And we’ve lost another one: What does it mean to help unstable teenagers?

I heard of another teenager taking his life today. Thankfully this was not associated with a mass killing.

There has been a lot of talk about mental health since the tragic killings at Sandy Hook elementary, and yet I am unsure as to how or if there will be any real policy changes at all. Insurance rarely wants to cover mental health services. Just trying to get them to cover therapy I needed after a traumatic situation was a real bitch. They first authorized seven visits and then subsequently, told me it was a mistake and would not be authorized. Talk about a real bitch. My own co-pay for a therapist is 50 dollars per one session…not a cheap price to pay in today’s day and age.

When I heard about this young man who had killed himself just before Christmas, I couldn’t help but remember my own feelings of helplessness as a teenager. I was suffering through physical illness, rape, abuse, etc, and total loss of self-esteem. I ran on autopilot and rarely felt many emotions. How could I? At that point I was rather closed off. It took years to really get down to the issues and sometimes when I sit and think about things, I feel a lack of answers and  some sadness even after all this time, possibly because I have a young daughter and I worry about these things happening to her.

I have no idea what was running through this young man’s head nor do I know what his issues were. We can all guess and scrutinize like the media and public are doing in the case of Adam Lanza, but we will probably never have the answers.

What does it mean to help these unstable and distraught teenagers in a day and age in which no one speaks to one another,unless it’s through an Internet dialogue?  How can teachers or family/friends spot these troubled individuals and then go about helping them? Who is supposed to step in regarding these situations, besides the obvious people like family? 

I was intelligent and acutely aware that I was not myself anymore, and so I reached out to my family to ask for help. Not every teenager is going to be that self-aware or mentally able to say, “Hey, I’m struggling.” I had many friends go by the way side–most of these friends weren’t very good to begin with–and the real truth was I did not share most of what was happening with my family. I just kept these things inside and asked for help when I felt I couldn’t handle it anymore.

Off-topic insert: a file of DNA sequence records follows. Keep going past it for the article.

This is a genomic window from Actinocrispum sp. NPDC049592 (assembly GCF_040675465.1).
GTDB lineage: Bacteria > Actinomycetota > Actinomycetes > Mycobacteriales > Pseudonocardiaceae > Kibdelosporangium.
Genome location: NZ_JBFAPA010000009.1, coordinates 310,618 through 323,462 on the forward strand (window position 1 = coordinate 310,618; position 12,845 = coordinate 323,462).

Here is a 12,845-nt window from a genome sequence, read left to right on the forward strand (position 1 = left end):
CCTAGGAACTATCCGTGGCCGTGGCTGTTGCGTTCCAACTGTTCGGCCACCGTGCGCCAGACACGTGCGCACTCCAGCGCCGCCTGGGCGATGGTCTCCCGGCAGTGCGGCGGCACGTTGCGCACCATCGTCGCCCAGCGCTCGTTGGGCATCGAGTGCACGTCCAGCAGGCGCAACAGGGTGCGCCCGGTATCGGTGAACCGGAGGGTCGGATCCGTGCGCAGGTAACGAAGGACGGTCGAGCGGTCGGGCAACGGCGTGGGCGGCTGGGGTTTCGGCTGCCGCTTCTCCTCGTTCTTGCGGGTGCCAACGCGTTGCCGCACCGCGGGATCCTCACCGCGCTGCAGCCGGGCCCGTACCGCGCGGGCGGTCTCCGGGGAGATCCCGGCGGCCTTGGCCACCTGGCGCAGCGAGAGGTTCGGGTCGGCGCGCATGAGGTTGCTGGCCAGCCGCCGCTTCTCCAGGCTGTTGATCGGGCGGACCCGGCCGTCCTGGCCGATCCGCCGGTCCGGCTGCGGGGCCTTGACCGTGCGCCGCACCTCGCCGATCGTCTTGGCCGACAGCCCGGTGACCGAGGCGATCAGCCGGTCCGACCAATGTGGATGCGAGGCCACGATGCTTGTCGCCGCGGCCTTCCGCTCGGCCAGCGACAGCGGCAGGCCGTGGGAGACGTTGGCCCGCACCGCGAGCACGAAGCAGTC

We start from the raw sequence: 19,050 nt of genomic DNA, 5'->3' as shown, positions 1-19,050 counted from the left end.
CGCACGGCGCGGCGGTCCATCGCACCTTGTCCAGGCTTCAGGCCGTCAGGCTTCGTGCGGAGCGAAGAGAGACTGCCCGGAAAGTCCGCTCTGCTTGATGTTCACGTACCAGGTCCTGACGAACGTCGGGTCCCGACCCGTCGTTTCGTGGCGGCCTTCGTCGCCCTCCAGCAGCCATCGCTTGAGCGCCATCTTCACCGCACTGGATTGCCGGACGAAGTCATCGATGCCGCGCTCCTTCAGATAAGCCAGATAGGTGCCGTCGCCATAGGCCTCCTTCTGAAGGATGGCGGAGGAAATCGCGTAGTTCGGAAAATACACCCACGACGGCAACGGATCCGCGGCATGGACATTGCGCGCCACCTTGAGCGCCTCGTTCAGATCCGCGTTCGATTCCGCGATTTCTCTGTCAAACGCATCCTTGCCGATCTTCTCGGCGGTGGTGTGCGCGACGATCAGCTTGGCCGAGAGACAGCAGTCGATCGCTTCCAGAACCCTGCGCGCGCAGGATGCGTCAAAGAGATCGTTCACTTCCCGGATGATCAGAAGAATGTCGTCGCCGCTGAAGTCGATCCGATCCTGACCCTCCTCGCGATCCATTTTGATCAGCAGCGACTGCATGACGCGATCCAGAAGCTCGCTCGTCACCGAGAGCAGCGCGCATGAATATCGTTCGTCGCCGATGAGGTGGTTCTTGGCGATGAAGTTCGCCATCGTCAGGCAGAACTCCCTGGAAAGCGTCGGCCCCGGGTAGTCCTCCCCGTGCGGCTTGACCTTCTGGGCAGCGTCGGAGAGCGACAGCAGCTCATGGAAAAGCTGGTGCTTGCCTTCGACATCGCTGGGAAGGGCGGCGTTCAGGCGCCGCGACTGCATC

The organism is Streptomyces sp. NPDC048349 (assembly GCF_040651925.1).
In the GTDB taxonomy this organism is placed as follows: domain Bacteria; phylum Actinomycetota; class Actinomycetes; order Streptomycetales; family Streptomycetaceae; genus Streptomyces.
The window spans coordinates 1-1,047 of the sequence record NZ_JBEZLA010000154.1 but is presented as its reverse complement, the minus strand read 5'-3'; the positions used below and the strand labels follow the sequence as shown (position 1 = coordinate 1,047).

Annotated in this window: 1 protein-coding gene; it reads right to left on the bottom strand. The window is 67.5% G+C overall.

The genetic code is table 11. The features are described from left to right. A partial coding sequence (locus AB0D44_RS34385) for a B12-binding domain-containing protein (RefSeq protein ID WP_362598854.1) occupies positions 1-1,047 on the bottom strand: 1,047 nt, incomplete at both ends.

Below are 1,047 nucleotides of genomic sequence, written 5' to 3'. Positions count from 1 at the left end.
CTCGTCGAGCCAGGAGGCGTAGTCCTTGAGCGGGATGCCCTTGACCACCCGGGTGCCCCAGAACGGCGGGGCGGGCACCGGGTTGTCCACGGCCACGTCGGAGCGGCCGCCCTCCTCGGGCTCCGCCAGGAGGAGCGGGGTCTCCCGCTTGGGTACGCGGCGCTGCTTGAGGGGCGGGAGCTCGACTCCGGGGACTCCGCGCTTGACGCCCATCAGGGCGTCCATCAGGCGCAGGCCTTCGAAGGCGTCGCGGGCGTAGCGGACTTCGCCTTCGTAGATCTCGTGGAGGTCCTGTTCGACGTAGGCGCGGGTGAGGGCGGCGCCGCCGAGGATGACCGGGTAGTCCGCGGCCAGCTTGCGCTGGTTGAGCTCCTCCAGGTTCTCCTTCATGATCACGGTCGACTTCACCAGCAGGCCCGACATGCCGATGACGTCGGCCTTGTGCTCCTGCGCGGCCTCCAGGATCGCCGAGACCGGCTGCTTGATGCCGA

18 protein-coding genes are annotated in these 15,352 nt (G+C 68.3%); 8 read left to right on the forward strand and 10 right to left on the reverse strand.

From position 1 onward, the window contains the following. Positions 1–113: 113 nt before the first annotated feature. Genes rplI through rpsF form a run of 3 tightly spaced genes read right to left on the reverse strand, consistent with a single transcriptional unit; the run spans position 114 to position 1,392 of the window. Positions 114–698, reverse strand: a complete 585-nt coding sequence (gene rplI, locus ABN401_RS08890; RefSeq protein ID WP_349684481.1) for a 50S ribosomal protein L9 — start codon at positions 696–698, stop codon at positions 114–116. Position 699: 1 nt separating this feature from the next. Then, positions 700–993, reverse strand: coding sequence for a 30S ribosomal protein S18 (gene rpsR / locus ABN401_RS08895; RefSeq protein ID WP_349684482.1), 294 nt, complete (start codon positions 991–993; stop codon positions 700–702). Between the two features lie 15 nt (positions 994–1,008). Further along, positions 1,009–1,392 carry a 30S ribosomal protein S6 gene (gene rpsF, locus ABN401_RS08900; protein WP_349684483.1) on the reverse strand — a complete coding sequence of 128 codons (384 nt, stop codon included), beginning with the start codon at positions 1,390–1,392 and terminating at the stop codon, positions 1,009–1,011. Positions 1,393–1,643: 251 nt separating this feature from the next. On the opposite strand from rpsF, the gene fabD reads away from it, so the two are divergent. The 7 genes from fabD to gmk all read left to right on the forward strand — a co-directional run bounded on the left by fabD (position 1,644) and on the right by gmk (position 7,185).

People guess about Nancy Lanza’s parenting skills…and I’m sure people will wonder how the parents handled this other young boy’s troubles. As a young parent myself, I am wondering what was going on in these people’s minds, yet I cannot really judge (even if I have my own strong opinions about owning guns, etc) because I don’t have all the information. While there are many parents who turn a blind eye to a child’s problems because they simply cannot handle them, there are just as many who do what they feel is best to help their child. Sometimes, it’s not enough.

Is it the responsibility of the school system to psychologically evaluate all kids? Where do we put these  types of things in place? How do we get better health care coverage as a nation? Who is supposed to bring these issues to light when the truth of the matter is, mental illness is an eyesore and aberration to most people. No one wants to step up and say,”Hey, I’m a schizophrenic!” because it isn’t heroic to admit that. It’s heroic to admit you’ve conquered cancer (truly) and heroic to admit you are a rape survivor, (truly) yet no one usually finds it heroic for some to step up and admit that his or her brain isn’t functioning right. Most teenagers, incredibly self-conscious as a breed, are certainly less apt to fight for their mental health needs.

I don’t have any answers tonight, but I do wish I could provide something, some ideas for change. The only thing I can offer is the mere suggestion that our culture hearkens back to an old theory and way of life: ‘It takes a village to raise a child.”

We have lost our villages and vital connections. Most of us parent in a vacuum, minus the competitive showcasing of social media. We need to step back to our roots. Find a little more time to help others outside of ourselves.

It’s not much to offer, but it’s all I have. I know that suicide has been around since the dawn of time, but I find our adolescent community is living underneath mountains of stress and facade. There are very few sources of vital connections and socialization for these kids; instead, they deal with mixed media messages and pressures beyond what I had as a young girl.

Maybe it is time we look to other countries and sources for inspiration. Maybe we should stop assuming that we’re this “Number one country with the right way to do things.” Drop our ethnocentrism. Maybe that won’t help at all…but let’s not watch more young die.



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